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Monday, February 11, 2019 at 2:55pm to 4:10pm
Presented by Drew Shindell (Nicholas School of the Environment, Duke University)
The Paris Agreement recognizes the "social, economic and environmental value of voluntary mitigation actions and their co-benefits for adaptation, health and sustainable development." Yet strategies to mitigate climate change often do not explicitly consider impacts apart from climate change. A prime example is European policy to encourage use of diesel vehicles in order to mitigate climate change, which led to worsening air pollution. Another example are the scenarios developed in support of climate modeling, which choose economically optimal pathways to achieve climate targets that ignore non-climate impacts. I will discuss research to provide decision-support tools that allow multiple impacts to be assessed, focusing on climate, air quality, and agriculture, and including the economic valuation of these impacts. Results span a range from emission metrics to complex physical and socio-economic models to fit a variety of applications, examples of which will be presented. Such tools enable policy makers to "put a price on the invisible", thereby tailoring decisions to achieve priority policy goals via regulatory or market interventions.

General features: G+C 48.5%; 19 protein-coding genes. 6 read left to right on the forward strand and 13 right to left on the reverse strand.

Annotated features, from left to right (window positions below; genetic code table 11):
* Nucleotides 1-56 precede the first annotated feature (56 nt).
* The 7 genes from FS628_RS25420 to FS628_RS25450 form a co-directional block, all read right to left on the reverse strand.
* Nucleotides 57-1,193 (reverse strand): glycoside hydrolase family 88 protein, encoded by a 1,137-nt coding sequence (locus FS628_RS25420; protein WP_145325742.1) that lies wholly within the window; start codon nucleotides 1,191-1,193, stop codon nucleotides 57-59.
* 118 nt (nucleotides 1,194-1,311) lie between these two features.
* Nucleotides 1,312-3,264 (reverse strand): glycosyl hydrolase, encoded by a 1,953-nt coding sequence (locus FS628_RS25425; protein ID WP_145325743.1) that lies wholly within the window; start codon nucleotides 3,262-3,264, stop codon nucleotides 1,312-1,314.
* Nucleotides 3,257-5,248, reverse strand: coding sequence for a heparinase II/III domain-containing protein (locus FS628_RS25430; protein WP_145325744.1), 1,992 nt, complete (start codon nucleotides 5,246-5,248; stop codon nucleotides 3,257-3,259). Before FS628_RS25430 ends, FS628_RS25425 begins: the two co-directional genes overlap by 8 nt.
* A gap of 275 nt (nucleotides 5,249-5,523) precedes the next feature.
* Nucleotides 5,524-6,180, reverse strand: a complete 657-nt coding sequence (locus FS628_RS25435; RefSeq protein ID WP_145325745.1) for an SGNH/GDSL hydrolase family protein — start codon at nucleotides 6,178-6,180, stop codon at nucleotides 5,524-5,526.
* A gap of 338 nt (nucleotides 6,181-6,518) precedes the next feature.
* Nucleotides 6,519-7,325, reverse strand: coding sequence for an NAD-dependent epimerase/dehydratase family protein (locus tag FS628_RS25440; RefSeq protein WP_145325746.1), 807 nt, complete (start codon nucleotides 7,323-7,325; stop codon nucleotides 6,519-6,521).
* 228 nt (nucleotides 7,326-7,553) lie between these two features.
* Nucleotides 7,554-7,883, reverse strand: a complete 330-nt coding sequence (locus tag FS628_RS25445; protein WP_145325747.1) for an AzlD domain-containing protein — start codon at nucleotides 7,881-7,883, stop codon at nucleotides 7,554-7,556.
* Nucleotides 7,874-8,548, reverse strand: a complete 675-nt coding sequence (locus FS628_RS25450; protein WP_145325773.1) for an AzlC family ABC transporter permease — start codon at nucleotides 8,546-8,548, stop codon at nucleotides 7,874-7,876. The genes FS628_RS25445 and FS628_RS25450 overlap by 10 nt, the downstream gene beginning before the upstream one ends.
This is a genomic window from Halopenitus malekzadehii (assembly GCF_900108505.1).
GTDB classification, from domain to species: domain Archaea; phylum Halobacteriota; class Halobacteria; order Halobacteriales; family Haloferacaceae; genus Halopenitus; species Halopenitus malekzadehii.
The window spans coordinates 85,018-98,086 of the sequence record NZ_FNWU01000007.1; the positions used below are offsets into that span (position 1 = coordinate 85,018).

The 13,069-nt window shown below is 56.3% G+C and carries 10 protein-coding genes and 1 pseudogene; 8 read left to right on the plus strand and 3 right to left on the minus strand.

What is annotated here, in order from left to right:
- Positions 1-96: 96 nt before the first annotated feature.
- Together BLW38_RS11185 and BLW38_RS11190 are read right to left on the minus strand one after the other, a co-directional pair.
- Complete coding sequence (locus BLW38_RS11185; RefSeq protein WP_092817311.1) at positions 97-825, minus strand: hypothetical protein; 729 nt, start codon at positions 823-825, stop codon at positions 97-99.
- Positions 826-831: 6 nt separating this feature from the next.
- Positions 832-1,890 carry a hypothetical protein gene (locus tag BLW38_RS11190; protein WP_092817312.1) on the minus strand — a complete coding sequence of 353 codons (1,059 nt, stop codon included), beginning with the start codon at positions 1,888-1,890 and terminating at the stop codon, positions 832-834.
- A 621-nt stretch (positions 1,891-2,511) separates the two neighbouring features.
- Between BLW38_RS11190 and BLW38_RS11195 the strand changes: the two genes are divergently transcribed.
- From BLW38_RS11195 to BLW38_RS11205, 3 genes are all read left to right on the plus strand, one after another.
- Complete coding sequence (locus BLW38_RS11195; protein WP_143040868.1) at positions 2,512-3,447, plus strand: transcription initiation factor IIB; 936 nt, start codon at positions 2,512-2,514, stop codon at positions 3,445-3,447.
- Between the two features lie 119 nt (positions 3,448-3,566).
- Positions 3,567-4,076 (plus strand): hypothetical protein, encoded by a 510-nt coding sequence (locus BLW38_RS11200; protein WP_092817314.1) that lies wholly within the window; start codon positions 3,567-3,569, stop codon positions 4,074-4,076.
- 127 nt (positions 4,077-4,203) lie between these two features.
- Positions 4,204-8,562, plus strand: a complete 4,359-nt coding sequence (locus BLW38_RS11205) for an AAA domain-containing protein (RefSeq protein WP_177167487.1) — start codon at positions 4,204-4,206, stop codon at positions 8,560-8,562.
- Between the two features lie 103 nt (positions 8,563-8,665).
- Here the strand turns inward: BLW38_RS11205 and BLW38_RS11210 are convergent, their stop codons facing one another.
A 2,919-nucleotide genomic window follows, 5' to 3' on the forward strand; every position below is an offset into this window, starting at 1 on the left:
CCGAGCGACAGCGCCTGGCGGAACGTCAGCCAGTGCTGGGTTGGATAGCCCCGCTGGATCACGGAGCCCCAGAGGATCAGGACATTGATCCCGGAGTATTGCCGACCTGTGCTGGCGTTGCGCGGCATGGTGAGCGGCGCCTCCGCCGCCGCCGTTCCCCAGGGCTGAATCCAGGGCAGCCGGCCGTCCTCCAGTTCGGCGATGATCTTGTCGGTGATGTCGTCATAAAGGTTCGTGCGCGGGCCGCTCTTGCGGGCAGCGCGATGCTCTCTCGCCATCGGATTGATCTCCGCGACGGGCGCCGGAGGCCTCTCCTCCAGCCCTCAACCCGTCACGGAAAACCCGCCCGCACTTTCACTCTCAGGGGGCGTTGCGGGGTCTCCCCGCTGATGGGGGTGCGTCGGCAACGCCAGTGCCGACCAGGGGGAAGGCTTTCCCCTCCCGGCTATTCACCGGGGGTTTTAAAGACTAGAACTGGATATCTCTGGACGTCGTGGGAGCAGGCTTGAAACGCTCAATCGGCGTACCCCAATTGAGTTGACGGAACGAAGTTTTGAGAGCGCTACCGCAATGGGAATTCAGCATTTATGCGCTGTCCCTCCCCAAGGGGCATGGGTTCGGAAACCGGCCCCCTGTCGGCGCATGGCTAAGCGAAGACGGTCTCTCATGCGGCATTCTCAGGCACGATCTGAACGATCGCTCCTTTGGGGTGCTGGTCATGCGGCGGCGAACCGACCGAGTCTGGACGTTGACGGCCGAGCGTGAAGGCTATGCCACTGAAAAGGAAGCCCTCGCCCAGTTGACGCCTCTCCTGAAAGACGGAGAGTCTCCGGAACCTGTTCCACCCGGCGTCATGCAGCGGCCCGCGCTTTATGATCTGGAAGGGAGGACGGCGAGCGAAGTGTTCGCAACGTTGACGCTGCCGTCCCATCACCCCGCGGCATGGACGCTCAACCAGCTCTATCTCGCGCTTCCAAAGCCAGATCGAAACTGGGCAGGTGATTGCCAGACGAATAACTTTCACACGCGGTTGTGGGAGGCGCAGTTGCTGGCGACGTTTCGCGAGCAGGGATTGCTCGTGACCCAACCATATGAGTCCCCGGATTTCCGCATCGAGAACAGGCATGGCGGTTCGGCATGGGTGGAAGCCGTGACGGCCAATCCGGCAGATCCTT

The 2019 Cornell University Climate Change Seminar meets Monday afternoons through May 6. This university-wide seminar provides important views on the critical issue of climate change, drawing from many perspectives and disciplines. Experts from Cornell University and other universities will present an overview of the science of climate change and climate change models, the implications for agriculture, ecosystems, and food systems, and provide important economic, ethical, and policy insights on the issue.
The seminar is free and open to the Cornell and Ithaca Community at large.
Organized and sponsored by the Department of Biological and Environmental Engineering, the Cornell Institute for Climate Smart Solutions, and the Atkinson Center for a Sustainable Future.